Monday, 20 July 2009

1968: The Year That Rocked the World

by Mark Kurlansky

Another event that they did intend to carry out was the nomination of the Yippie candidate for president, Mr. Pigasus, who happened to be a pig on a leash. "The concept of pig as our leader was truer than reality," Hoffman wrote in an essay titled "Creating a Perfect Mess." Pig was the common pejorative for police at the time, but Hoffman insisted that in the case of Chicago, the "pigs" actually looked like pigs, "with their big beer bellies, triple chins, red faces, and little squinty eyes." It was a kind of silliness that was infectious. He pointed out the resemblance of both Hubert Humphrey and Daley to pigs, and the more he explained, the more it seemed that everyone was starting to look like a pig.

But there was a problem: There were two pigs. Abbie Hoffman had gotten one and Jerry Rubin had gotten one, and a conflict arose over which one to nominate. Typical of their differences in style, Rubin had picked a very ugly pig and Hoffman a cute one. The argument between them over the pig selection almost became physically violent. Rubin accused Hoffman of trying to make the Yippies his own personality cult. Hoffman said that Rubin always wanted to show a fist, whereas "I want to show the clenched fist and the smile."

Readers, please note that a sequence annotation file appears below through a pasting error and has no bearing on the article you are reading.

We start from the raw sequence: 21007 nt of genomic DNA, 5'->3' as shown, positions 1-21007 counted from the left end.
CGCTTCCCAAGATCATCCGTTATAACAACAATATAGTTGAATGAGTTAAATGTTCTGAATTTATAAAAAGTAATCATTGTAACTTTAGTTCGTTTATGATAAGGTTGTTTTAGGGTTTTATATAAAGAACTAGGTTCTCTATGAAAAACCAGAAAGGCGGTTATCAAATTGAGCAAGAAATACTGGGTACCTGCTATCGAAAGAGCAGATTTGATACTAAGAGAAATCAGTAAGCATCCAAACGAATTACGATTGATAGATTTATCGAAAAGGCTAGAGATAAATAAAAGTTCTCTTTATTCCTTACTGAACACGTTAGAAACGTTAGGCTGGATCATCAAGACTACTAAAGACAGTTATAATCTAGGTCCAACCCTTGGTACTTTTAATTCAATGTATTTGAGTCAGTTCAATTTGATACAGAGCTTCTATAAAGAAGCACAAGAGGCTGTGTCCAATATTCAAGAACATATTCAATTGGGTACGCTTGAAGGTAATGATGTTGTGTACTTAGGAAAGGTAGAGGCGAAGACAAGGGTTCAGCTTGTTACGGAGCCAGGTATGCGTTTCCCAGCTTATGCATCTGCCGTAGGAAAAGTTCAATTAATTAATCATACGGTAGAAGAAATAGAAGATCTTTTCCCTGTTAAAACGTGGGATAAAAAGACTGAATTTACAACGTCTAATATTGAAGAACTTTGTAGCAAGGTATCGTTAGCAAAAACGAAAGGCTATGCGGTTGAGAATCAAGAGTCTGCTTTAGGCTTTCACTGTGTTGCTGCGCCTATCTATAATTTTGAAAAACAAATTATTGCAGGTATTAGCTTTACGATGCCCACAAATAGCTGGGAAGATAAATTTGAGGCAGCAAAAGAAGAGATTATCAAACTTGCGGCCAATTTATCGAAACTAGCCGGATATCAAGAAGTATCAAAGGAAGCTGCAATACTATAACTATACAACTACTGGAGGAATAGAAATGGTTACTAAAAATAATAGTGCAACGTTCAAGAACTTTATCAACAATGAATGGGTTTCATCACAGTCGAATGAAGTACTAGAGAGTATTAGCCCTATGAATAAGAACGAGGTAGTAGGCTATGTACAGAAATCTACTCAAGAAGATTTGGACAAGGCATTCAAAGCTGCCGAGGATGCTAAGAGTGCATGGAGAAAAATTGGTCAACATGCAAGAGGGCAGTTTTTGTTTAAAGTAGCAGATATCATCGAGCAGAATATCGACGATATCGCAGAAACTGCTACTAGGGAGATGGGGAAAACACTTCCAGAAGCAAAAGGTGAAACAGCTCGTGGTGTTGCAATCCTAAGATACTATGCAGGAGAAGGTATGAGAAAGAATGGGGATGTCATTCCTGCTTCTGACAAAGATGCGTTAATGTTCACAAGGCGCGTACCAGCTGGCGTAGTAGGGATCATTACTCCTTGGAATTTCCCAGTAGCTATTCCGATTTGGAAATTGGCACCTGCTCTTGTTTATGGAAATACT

The arguing continued for some time before it was decided that the official candidate of the Youth International Party would be Rubin's very ugly pig. Hoffman, still angry from the dispute, stood in the Chicago Civic Center as Jerry Rubin said, "We are proud to announce the declaration of candidacy for president of the United States by a pig." The police then arrested Rubin, Hoffman, the pig, and singer Phil Ochs for disorderly conduct but held them only briefly. The next day another pig was loose in Lincoln Park, apparently a female, supposedly Mrs. Pigasus, the candidate's wife. As the police pursued the animal, Yippies shouted, "Pig! Pig!" for the fun of it, because it was unclear whether they were shouting at the pursuers or the pursued. When the police finally grabbed the pig, someone shouted, "Be careful how you treat the next First Lady." Some of the police laughed; others glared. They threw the little pig into the back of a paddy wagon and threateningly asked if anyone wanted to go with the pig. A few Yippies said yes and jumped into the wagon. They closed the door and drove off. Some journalists took the bait and started interviewing Yippies. The Yippies said that they were unstoppable because they had a whole farm full of pigs just outside Chicago. A journalist wanted to know how they felt about losing their pig, and one of the Yippies demanded Secret Service protection for both their candidate and his First Lady. A radio reporter asked with great earnestness just what the pig symbolized. Answers were hurled back: Food! Ham! Parks belong to pigs.

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